published: 03.01.2014, 07:19 | updated: 03.01.2014 07:43:33
Prague - The aim of the Czech detectives investigating Wednesday´s death of Palestinian ambassador Jamal Al Jamal in a safe explosion may be incompatible with the aim of the "high-level" Palestinian team assisting in the investigation, Zbynek Petracek writes in daily Lidove noviny (LN) today.
Do the Palestinian investigators really want to disclose the truth or do they rather want the Palestinian government to appear in the best possible light? Petracek asks.
He points to some antagonist statements Palestinian representatives made on Thursday. Foreign Minister Riyad Al-Maliki said the exploded safe had not been opened in the past 20 years, while the Prague embassy spokesman asserted that the safe had been used and opened frequently, Petracek writes.
By their respective statements, each of them probably wanted to make a different impression, he says.
Czech Prime Minister Jiri Rusnok said information about the investigation will be jointly presented by the Czech authorities and the Palestinian team of investigators. Will they present only the information on which both parties agreed beforehand?
Or will the Czech and Palestinian teams present information separately? If so, their presentations would most probably differ, Petracek concludes.
Czechs are "unbearably" short of information linked to the Palestinian ambassador´s death surrounded by many questions and speculations, Teodor Marjanovic writes in Mlada fronta Dnes (MfD), referring to the yet unspecified killing explosive and the weapons that the Czech police uncovered at the Palestinian embassy.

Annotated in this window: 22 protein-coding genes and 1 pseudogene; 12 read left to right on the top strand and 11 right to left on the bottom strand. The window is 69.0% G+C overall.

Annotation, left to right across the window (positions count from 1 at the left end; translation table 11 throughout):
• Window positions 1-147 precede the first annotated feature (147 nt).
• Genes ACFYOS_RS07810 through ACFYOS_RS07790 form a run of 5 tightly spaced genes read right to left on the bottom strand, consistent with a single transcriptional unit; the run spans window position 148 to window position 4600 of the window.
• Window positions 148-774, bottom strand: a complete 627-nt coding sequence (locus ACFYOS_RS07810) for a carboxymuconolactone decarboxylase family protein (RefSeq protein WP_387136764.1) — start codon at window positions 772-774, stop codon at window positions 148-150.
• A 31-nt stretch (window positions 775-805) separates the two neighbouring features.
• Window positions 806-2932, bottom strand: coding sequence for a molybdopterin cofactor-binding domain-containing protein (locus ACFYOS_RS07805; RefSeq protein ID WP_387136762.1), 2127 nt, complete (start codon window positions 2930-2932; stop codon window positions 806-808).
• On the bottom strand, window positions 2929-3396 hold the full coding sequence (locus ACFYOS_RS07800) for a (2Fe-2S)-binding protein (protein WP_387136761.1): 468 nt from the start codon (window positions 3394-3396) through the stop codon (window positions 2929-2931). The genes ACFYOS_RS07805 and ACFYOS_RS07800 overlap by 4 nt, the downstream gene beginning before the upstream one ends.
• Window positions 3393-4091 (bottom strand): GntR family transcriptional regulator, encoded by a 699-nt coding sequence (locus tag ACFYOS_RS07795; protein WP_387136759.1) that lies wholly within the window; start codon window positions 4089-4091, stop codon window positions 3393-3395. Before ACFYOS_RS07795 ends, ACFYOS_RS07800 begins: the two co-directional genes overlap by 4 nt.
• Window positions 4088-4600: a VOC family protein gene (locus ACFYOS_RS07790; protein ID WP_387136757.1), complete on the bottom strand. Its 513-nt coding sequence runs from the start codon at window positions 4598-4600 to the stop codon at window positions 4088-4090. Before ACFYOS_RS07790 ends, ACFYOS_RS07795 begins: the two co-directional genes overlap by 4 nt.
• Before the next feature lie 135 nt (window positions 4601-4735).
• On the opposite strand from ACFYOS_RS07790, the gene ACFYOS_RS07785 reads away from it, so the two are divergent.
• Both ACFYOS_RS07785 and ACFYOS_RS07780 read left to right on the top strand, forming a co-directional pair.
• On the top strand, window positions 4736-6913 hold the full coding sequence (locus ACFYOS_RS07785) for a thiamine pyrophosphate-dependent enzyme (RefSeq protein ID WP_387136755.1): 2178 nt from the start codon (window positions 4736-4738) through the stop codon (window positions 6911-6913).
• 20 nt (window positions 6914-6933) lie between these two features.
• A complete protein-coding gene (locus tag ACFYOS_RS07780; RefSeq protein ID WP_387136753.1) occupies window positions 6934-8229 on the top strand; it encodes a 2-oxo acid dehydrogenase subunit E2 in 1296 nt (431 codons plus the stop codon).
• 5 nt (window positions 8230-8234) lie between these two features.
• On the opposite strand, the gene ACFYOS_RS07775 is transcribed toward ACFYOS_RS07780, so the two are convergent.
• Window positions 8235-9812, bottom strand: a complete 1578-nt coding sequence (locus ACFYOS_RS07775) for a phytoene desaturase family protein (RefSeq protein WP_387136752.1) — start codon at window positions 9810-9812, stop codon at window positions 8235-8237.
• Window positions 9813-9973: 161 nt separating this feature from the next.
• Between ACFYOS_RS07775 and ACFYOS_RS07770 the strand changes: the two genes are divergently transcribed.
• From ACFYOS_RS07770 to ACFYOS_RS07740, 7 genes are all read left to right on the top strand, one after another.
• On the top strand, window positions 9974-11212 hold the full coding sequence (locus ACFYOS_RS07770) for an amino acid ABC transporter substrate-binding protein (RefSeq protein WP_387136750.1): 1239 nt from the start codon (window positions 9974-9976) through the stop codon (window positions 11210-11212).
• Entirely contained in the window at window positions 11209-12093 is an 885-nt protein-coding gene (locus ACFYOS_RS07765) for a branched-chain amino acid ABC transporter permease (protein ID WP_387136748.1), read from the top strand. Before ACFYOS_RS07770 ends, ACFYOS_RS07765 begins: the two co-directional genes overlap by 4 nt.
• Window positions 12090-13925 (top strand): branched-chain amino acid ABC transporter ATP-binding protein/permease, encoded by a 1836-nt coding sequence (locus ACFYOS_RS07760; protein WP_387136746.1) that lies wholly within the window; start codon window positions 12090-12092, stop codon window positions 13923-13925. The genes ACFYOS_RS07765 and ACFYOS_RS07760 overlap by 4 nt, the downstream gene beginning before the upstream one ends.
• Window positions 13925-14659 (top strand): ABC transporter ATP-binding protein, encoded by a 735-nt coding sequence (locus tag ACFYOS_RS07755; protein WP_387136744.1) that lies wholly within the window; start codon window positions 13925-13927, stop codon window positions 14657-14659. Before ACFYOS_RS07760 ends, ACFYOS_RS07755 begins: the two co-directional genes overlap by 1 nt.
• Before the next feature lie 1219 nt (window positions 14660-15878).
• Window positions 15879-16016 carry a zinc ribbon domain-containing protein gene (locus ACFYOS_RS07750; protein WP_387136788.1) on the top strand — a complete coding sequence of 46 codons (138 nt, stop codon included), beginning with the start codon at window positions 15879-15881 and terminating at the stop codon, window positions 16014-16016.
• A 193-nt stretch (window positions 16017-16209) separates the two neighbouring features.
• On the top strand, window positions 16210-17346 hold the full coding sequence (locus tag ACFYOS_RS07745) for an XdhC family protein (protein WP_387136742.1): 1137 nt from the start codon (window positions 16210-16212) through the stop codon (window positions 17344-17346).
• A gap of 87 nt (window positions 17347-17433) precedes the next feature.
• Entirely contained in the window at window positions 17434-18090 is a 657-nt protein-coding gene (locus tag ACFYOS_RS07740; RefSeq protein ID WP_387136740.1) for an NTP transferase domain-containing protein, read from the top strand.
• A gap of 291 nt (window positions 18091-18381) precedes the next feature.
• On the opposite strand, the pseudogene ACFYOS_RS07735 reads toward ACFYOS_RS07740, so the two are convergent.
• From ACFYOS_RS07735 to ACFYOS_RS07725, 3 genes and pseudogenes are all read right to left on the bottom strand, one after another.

Diplomats enjoy immunity as foreign country´s representatives. However, if they want to keep friendly relations with the host country, they should behave transparently and accommodatingly in tense situations such as the present one, Marjanovic writes.
Their failure to do so immensely harms their credibility, he says.
An impression has been created that the ambassador himself is to blame for his death. This, however, changes nothing about the comprehensive explanation the Palestinians owe to the Czech public, Marjanovic writes.
It would be imprudent of the Palestinians if they tried to keep their face at any cost and started making excuses and unclear statements in an effort to sweep the affair under the carpet, Marjanovic writes.
If the Palestinians want to enjoy respect of Czechs, they must disclose the truth immediately, he adds.
In Hospodarske noviny (HN), Petr Honzejk in his article applauds the Constitutional Court´s (US) statement that David Rath, former MP and regional governor suspected of corruption, stayed in custody for an unnecessarily long time.
There was definitely no reason to extend Rath´s custody stay that finally lasted 1.5 year, from May 2012 to November 2013. The state attorney and lower-level courts´ argument that Rath, if released, may continue his criminal activities or leave the Czech Republic were very fragile from the beginning, Honzejk writes.
By its verdict the US made it clear that custody must not be misused either as a preliminary punishment or a method of investigation, he says.
Katerina Simackova and Ludvik David, the new Constitutional Court judges who made the decision, have pushed the Czech Republic closer towards a genuine law-abiding state, Honzejk writes.
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